Enter me and my skillset! Working primarily in React and web development technologies, this felt like the perfect opportunity to craft a web app for both the players as well as Jenn to be able to load her pages and pages of dialogue into, controlling also the emotions characters made with each phrase, who they were talking to, what evidence was required, and so on!
This project exists as two separate applications, similar to a blog: A client site and a backend portal for editing the application data.
Our most important features for the app were:
- Playable game that would save user data as they progressed
- Accessible from a web browser
- Allow for branching dialogue paths
- Handle storing and presenting evidence
- Showing different dialogue based on different game flags being fulfilled
- Allow a "Free Roam" mode to ask villagers questions about any item in the inventory
For the back end application, our CMS features:
- Intuitive interface of storing different types of data (text, images, and preferences)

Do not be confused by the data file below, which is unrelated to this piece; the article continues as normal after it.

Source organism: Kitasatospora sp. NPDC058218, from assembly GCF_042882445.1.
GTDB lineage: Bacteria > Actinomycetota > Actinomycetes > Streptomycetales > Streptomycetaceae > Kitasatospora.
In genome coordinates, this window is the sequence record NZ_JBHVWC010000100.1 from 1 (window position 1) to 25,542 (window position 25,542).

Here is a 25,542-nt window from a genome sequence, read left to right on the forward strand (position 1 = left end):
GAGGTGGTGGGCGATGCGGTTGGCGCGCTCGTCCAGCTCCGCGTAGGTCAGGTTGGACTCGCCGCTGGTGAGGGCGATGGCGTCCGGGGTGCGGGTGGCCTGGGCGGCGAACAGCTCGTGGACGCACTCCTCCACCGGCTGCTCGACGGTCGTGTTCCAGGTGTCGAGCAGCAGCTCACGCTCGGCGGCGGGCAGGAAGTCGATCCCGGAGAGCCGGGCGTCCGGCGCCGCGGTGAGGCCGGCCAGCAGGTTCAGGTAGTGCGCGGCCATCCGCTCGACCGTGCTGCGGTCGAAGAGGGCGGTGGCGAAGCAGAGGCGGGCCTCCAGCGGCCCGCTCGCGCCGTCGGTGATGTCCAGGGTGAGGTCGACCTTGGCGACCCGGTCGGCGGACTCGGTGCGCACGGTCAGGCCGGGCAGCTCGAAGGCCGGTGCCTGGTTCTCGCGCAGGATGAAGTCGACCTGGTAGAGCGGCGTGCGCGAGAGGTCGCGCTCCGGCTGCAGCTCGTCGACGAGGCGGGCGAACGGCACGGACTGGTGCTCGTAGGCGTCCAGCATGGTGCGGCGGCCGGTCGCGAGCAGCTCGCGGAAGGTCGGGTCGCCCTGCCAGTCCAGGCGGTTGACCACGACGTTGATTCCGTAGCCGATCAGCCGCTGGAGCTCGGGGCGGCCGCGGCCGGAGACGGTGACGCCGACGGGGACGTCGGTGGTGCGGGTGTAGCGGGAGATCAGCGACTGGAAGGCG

- A way to referencing other documents
- Flexible UI for hiding any uneccesary fields when inputing game assets
- Ways of easily updating the schema as features were added without invalidating older documents
The Tech Stack
Some tools familiar to me and some new!
Front End (React, Styled Components, and SCSS)
My most fluent framework when I began the project. To accomplish that feeling of it being a game and not just a website, using React entirely for rendering pages, transitioning, and responding to state change was a natural choice.
Page level styling is done in SCSS and component level styles are done in styled components. This was more a change to match the workflow that worked best for me at whichever point I was developing the app.
Data Layer (Redux)